Further information can be found in the CBRE ViewPoint “The Property Market Implications of the Italian Constitutional Referendum”.

QE and the European Real Estate Market

The size of the full Quantitative Easing (QE) recently announced by the ECB has exceeded many expectations.The eurozone’s commercial real estate market should benefit in the short to medium term from the removal of uncertainty around potential interest rate raises and currency fluctuations.

In the text book version, QE leads to more funds being available to banks and to more bank lending. However, there is little evidence of this having happened in either the U.K. or the U.S. when they ran QE programmes and, in any case, many European banks are not short of funds. Rather than having a direct impact on bank lending, the big benefits for real estate from QE come from low long-term interest rates and a more competitive exchange rate.

Lower interest rates push up the value of property through a relative pricing effect (government bonds yield less income so property will be required to yield less. In other words property prices will rise). Low interest rates are also a boost to the economy which will ultimately benefit rental values. A more competitive exchange rate also benefits the economy by boosting exports and by making imports less price competitive and this will also feed through to occupier markets and higher rents.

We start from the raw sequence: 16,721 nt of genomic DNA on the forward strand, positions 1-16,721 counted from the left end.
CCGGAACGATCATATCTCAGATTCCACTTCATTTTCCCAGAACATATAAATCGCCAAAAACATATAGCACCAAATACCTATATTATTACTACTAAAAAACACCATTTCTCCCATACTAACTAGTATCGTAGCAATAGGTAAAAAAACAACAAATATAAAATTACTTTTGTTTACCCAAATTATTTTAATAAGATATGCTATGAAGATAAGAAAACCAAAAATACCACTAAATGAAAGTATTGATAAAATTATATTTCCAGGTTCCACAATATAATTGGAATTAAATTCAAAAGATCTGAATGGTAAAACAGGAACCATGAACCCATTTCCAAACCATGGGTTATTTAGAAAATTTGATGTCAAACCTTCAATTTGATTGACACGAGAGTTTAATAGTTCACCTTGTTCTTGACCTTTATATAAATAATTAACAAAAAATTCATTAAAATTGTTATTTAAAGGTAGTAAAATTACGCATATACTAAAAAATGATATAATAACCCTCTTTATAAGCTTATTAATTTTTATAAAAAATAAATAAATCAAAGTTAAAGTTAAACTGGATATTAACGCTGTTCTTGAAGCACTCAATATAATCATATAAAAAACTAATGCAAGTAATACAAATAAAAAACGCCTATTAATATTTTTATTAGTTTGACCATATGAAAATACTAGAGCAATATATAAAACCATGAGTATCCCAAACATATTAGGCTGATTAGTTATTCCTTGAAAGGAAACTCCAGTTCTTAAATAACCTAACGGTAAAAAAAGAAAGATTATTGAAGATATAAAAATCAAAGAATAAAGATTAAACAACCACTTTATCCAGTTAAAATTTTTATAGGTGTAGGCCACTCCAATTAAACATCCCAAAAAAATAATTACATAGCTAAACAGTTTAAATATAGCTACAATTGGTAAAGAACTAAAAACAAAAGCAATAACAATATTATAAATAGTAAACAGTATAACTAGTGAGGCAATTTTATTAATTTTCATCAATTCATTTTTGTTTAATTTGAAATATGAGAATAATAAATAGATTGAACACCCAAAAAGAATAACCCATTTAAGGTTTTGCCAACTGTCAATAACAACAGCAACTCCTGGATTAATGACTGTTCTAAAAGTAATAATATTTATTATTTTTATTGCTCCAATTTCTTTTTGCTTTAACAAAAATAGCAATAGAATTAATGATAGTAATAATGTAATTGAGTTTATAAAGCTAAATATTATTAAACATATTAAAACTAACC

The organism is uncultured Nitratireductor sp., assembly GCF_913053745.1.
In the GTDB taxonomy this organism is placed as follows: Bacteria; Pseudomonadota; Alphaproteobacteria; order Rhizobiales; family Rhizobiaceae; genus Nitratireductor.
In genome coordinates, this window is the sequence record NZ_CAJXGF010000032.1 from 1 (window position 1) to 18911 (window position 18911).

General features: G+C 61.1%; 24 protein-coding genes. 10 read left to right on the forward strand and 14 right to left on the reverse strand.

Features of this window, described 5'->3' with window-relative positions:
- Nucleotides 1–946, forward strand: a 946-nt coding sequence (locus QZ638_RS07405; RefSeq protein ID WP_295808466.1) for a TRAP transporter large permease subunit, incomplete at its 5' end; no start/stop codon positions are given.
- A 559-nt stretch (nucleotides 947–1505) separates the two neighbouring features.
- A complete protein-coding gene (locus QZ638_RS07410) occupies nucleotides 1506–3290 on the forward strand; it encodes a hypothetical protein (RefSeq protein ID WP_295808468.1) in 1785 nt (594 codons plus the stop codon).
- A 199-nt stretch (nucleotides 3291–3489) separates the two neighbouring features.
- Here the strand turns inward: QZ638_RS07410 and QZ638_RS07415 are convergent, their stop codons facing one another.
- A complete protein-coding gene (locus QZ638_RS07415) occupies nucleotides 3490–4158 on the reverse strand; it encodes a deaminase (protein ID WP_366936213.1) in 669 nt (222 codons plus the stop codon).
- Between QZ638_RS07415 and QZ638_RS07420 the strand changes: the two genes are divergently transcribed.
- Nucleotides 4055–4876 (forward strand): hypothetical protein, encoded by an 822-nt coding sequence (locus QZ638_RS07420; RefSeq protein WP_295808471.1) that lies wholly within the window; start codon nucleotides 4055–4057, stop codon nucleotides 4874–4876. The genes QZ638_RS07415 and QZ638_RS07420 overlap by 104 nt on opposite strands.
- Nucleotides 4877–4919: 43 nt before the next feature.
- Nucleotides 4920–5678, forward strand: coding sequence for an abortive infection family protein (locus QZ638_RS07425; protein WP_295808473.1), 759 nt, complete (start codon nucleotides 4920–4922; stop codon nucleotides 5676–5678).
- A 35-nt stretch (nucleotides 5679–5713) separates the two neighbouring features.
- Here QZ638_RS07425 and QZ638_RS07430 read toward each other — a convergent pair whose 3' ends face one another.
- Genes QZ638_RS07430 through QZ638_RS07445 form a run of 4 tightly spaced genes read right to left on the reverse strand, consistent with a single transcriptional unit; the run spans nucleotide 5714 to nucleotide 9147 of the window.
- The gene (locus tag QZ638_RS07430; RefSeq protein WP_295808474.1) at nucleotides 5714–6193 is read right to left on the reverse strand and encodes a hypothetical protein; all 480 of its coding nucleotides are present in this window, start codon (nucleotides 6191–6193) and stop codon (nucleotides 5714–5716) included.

QE might not be a panacea for low growth in the eurozone but it will not do any harm either and taken together with the fall in oil prices, the eurozone economic and property market outlooks now look brighter than they did only a few weeks ago. To a large extent, some of these benefits are already been enjoyed. Speculation about QE has led to record low interest rates and an expectation that rates will start to increase earlier in the U.S. has led to a euro slide.

The announcement will now serve to lock these benefits in for longer. Long-term interest rates are unlikely to increase much before 2016, and low inflation, driven by falling oil prices, will also help to keep the lid on rates. The euro is likely to to depreciate further in the short-term as markets digest the implications of the announcement though it could then stabilise once the adjustment has been made.

The only potential downside for continental European real estate is if foreign investors start to expect a long-term depreciation of the euro (two or more years). If this happens we should expect to see a discount placed on European real estate by these buyers to compensate for anticipated exchange rate movements. This will offset some of the gains listed above.

So many expectations had developed around today’s announcement that if the ECB had not made a move there would have been severe disappointment and an immediate rise in the euro and the chance of a reversal of some of the recent interest rate declines.

Dr. Neil Blake, Head of EMEA Research, CBRE.